Now my understanding is that even though an antenna is Zero reactance is still may not be resonant on certain frequencies. How is this possible?

Let's state some principles to see where the confusion is coming from. From

The IEEE Dictionary:

"

**resonance (5)(A) (radio-wave propagation)** The rapid increase or decrease of the (signal) amplitude as the excitation frequency approaches one of the natural frequencies of the system."

For resonance, we must have an inductive reactance and a capacitive reactance that are equal in absolute magnitude such that energy is being exchanged between the two types of reactances. In other words, the two different types of reactances are neutralizing each other such that the total reactance in the system adds up to zero leaving one with a pure resistance. That's what we are doing when we adjust a tuner for a 50 ohm Z0-match at the tuner input. In a low-loss system, when we achieve that Z0-match, we are causing the signal amplitudes to peak at the antenna thus radiating the maximum available power.

An ideal dummy load presents a purely resistive impedance but is not resonant because it does not meet the above definition.

The purely resistive value at resonance can have any value, e.g. 1 ohm, 10 ohms, 50 ohms, 100 ohms, ... There is nothing magic about 50 ohms.

Almost all SWR meters are calibrated for 50 ohms and the SWR reading will be 1:1 only when a value of 50 ohms exists. A 1 ohm resonant circuit will indicate a 50:1 reading on an SWR meter. A 100 ohm resonant circuit will indicate a 2:1 reading on an SWR meter. A 50 ohm SWR meter is worthless for determining resonance except for a 50 ohm value at resonance, i.e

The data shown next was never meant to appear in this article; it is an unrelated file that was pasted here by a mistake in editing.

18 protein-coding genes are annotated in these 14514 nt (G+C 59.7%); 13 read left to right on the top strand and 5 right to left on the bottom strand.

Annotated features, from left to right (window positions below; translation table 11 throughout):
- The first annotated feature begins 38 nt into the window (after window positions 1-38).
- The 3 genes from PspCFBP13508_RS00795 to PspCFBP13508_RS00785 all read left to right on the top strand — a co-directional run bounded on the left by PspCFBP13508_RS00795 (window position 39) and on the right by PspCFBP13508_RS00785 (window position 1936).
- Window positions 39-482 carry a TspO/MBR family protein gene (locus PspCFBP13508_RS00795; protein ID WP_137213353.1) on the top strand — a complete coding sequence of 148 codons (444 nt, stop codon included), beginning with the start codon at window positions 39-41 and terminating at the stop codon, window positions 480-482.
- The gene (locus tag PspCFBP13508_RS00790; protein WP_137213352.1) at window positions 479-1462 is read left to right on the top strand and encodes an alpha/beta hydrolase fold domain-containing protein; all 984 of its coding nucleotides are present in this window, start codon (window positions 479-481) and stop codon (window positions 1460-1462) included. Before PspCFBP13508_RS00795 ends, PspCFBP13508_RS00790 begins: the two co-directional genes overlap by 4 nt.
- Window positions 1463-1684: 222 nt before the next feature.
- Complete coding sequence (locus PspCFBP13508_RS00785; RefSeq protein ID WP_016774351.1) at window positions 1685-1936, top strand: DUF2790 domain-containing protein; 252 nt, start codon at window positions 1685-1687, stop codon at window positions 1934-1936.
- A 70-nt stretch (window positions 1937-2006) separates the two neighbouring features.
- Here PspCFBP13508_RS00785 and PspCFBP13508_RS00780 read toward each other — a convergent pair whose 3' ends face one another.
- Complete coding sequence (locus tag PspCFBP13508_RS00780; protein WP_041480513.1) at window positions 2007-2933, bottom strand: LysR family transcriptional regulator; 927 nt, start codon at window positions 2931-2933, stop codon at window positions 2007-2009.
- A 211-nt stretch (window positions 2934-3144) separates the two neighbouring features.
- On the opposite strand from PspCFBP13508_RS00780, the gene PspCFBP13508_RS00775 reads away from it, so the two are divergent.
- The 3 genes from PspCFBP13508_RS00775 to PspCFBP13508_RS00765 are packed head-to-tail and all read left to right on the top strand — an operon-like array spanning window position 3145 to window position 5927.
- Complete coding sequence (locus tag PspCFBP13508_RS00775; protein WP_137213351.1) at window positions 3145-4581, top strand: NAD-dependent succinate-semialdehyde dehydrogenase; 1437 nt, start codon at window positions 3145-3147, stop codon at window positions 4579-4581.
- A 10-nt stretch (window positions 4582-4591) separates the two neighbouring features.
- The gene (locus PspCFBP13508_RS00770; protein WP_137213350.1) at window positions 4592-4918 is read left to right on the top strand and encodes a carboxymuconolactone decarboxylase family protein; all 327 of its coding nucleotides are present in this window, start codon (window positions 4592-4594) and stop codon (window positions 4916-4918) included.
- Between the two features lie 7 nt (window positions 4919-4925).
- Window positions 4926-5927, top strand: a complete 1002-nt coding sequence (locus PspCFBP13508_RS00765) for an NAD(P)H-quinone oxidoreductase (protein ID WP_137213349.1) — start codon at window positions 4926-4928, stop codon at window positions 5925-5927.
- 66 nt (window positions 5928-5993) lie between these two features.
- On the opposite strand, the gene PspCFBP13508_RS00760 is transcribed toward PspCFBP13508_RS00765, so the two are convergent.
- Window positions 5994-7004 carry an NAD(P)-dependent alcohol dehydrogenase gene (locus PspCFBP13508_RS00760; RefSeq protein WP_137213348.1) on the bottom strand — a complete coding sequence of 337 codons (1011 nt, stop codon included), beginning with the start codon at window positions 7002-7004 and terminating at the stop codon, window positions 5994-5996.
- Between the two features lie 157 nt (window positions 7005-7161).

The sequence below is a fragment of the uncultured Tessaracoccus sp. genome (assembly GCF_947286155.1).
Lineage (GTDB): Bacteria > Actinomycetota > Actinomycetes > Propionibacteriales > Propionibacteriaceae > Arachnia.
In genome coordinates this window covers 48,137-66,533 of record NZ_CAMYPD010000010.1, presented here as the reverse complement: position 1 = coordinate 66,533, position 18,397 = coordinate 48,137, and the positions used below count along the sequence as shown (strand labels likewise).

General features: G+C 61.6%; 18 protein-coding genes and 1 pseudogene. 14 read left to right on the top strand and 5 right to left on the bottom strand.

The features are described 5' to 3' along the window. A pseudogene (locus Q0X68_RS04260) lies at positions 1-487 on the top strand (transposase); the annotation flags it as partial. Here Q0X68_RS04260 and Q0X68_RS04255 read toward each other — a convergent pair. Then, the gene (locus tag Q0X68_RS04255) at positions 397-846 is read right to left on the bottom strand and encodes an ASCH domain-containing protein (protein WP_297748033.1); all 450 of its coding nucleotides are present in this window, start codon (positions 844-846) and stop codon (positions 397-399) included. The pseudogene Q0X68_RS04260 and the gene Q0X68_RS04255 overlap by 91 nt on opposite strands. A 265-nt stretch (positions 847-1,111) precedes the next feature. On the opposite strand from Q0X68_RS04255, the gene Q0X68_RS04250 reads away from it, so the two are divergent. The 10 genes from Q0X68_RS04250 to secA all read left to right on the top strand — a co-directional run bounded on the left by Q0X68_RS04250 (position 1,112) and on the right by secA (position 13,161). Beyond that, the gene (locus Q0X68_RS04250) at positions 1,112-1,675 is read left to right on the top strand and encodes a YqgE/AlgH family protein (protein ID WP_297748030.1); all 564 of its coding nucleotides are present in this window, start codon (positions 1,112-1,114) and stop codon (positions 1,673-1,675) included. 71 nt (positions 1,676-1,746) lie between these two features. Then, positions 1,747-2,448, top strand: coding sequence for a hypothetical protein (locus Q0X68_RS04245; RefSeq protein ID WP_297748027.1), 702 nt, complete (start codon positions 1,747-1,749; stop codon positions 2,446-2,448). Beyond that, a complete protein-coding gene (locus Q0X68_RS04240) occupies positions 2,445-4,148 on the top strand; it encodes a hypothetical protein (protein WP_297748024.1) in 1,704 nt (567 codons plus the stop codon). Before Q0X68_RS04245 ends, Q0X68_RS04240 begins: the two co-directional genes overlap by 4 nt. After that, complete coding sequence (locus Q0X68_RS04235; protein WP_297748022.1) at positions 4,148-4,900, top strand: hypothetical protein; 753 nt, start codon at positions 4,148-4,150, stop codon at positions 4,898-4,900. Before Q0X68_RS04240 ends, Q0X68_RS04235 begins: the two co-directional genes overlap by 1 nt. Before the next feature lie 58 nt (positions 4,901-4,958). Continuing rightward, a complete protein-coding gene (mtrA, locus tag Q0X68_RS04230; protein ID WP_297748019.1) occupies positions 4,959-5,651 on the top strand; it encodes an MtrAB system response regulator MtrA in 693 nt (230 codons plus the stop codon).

an SWR meter cannot be used to detect resonance at any other resonant resistive value except 50 ohms.

A grid dip meter can be used to detect resonance at virtually any resonant resistive value.

On a 50 ohm SWR meter, a resonant value of 10 ohms will indicate an SWR of 5:1. With a non-resonant value of 20+j20 ohms, it will indicate an SWR of 3:1, i.e. a non-resonant value of impedance can give a lower SWR reading that a resonant circuit.

Point is: When we adjust our antenna systems for lowest SWR, we may not be adjusting them to resonance.

An ideal system-wide conjugate match exists only in a lossless system which is impossible in the real world.

A system-wide near-conjugate match can exist in a low-loss real world system.

High losses in a real-world system prevent a system-wide conjugate match from being achieved. For instance, if the resonant impedance looking into the transmission line is one ohm, almost half the power from the transmitter will be dissipated in the tuner and a lot more in the coax with the 50:1 SWR.

Hopefully, I have touched on the source of the confusion.